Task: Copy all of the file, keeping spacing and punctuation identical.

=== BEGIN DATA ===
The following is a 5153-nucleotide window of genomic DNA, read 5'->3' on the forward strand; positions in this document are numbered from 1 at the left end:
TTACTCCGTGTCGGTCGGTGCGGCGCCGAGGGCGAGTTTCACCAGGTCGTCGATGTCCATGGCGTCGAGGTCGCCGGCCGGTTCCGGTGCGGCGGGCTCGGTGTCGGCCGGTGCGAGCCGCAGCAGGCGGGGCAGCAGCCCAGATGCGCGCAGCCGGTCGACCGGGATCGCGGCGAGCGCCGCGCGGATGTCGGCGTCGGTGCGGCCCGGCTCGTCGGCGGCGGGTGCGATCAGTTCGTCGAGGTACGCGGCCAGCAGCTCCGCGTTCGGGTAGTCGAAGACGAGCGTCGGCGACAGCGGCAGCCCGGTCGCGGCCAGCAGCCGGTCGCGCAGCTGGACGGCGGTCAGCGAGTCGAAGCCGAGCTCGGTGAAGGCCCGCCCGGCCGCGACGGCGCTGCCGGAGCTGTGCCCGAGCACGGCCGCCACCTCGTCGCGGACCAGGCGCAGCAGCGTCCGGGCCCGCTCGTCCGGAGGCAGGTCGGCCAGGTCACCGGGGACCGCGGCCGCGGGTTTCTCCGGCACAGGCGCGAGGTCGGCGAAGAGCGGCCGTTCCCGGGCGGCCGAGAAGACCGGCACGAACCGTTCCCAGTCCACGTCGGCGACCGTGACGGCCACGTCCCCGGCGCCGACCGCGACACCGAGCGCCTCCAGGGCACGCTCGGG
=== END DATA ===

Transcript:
The following is a 5153-nucleotide window of genomic DNA, read 5'->3' on the forward strand; positions in this document are numbered from 1 at the left end:
TTACTCCGTGTCGGTCGGTGCGGCGCCGAGGGCGAGTTTCACCAGGTCGTCGATGTCCATGGCGTCGAGGTCGCCGGCCGGTTCCGGTGCGGCGGGCTCGGTGTCGGCCGGTGCGAGCCGCAGCAGGCGGGGCAGCAGCCCAGATGCGCGCAGCCGGTCGACCGGGATCGCGGCGAGCGCCGCGCGGATGTCGGCGTCGGTGCGGCCCGGCTCGTCGGCGGCGGGTGCGATCAGTTCGTCGAGGTACGCGGCCAGCAGCTCCGCGTTCGGGTAGTCGAAGACGAGCGTCGGCGACAGCGGCAGCCCGGTCGCGGCCAGCAGCCGGTCGCGCAGCTGGACGGCGGTCAGCGAGTCGAAGCCGAGCTCGGTGAAGGCCCGCCCGGCCGCGACGGCGCTGCCGGAGCTGTGCCCGAGCACGGCCGCCACCTCGTCGCGGACCAGGCGCAGCAGCGTCCGGGCCCGCTCGTCCGGAGGCAGGTCGGCCAGGTCACCGGGGACCGCGGCCGCGGGTTTCTCCGGCACAGGCGCGAGGTCGGCGAAGAGCGGCCGTTCCCGGGCGGCCGAGAAGACCGGCACGAACCGTTCCCAGTCCACGTCGGCGACCGTGACGGCCACGTCCCCGGCGCCGACCGCGACACCGAGCGCCTCCAGGGCACGCTCGGG